Roku is the leading streaming platform in the United States, and its Roku TVs — which have the Roku operating system built in — are among the most popular smart TVs around. So when the Roku service breaks, keeping the device from being able to show anything at all, folks are going to take notice.
Such was the case Wednesday night with Roku, which tells Digital Trends that some sort of glitch somewhere made the company “aware of an issue reported by users who are unable to access some Roku services.” By which it meant in part that (among other things) HDMI ports quit working, and a hard reset didn’t solve anything because activation servers weren’t working. Basically, a perfect storm.
The question, then, is what you can do as a consumer when things don’t work, and it’s not your fault.
You won’t like any of the answers.
Fix your stuff
Servers inevitably go down. Computers crash. ‘Twas ever thus. And when that happens, you can either sit and stew and foist your rage upon the internet at large, or you can do something else.
There’s a sort of cerebral reaction when something that just worked no longer works — particularly when it’s not because of anything you did. When Amazon Web Services goes down and takes half of the internet (or more) with it, there’s not a whole lot any single end-user can do.
One thing you learn as you get older is that getting mad doesn’t help. Raising your blood pressure over something that you can’t control is simply a waste of time.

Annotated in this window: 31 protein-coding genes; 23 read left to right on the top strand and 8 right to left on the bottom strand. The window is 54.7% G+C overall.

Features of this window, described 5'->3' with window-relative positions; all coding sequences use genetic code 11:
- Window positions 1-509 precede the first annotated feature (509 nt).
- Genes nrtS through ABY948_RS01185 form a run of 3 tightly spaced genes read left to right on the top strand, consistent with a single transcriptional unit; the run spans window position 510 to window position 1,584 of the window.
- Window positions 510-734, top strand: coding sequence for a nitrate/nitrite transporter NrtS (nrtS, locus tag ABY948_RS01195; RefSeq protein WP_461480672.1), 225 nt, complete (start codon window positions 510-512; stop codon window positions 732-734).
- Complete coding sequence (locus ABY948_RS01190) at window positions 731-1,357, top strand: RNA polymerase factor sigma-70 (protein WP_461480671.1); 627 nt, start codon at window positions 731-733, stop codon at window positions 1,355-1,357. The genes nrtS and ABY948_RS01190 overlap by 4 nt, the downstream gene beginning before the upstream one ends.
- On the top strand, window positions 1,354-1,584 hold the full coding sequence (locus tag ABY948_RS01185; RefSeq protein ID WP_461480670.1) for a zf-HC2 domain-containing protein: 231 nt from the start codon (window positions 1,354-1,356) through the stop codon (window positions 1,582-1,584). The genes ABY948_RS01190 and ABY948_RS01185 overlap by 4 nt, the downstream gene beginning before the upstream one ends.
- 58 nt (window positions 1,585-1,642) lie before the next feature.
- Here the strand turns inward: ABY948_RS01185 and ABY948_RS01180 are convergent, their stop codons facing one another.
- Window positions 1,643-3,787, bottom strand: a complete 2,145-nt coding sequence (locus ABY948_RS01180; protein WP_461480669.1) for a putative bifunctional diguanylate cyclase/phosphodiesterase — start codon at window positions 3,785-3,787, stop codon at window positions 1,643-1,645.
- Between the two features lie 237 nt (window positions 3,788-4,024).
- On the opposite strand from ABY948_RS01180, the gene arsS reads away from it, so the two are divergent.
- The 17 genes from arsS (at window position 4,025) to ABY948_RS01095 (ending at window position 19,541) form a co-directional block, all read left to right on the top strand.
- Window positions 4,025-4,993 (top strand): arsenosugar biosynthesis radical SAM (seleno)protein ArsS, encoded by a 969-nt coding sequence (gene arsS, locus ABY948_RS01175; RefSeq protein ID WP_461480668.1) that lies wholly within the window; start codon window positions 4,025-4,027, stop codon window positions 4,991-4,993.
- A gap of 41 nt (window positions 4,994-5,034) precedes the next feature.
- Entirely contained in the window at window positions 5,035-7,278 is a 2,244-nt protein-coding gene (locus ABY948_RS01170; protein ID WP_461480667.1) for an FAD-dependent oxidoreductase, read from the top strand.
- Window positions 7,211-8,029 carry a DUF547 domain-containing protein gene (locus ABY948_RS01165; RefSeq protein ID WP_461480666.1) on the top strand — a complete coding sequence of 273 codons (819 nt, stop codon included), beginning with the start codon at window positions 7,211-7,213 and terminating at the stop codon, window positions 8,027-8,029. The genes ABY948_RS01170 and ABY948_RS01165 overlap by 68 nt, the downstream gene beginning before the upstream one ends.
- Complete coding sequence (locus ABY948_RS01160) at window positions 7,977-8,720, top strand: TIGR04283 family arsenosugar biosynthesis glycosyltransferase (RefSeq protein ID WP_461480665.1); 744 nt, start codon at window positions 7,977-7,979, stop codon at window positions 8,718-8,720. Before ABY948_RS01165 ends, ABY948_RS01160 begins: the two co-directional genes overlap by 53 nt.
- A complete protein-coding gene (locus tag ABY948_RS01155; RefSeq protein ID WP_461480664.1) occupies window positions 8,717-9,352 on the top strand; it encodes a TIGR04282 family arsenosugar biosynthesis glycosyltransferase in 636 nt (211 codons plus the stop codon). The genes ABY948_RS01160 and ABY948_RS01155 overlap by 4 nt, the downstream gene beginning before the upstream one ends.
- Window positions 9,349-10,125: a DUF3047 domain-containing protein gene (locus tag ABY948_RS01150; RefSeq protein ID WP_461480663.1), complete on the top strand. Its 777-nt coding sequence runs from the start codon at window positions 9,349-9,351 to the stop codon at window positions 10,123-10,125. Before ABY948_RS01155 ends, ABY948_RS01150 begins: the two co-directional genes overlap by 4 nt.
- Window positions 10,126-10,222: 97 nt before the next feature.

Just walk away.
That’s it. Leave it be. Unless we’re talking live sports or news, there’s a pretty good chance that what you wanted to watch right then will be available a little later on-demand. And even then, replays of live events are a thing.
There’s not a damn thing you can do about someone else’s server problem. If you can report it to the company — whether it’s through Twitter or Down Detector or some other means, great. But there’s also a pretty good chance they’re already aware. It’s not worth your sanity.
There’s a reason over-the-air antennas still exist in 2022. (OK, there are a few reasons.) One of which is that you’re plucking a broadcast signal out of the air and piping it into your television doesn’t require an internet connection on your end, or the server to be up on someone else’s end.
And so it might well be worth spending $50 or so and an hour of your time to rig up an OTA antenna. (Remember, kids — outside and higher is better than indoors and lower.) On the rare occurrence that your streaming service of choice goes down, you will still have something to watch, provided that it’s available on one of your local broadcast affiliates. That won’t cover everything, of course. But it’s better than nothing. And outside of the initial cost of the antenna, there’s no other monthly fee.
Now, that wouldn’t really help in the worst-case scenario, such as what Roku briefly experienced. Or if the problem is at the source. But that’s why the further up the stream you go, the more redundancy you’ll find.
Alternatively — and this isn’t something most people would ever really want to do — you could subscribe to a second streaming service for some overlap. That’s a bit silly, though, and probably not something most people would do.
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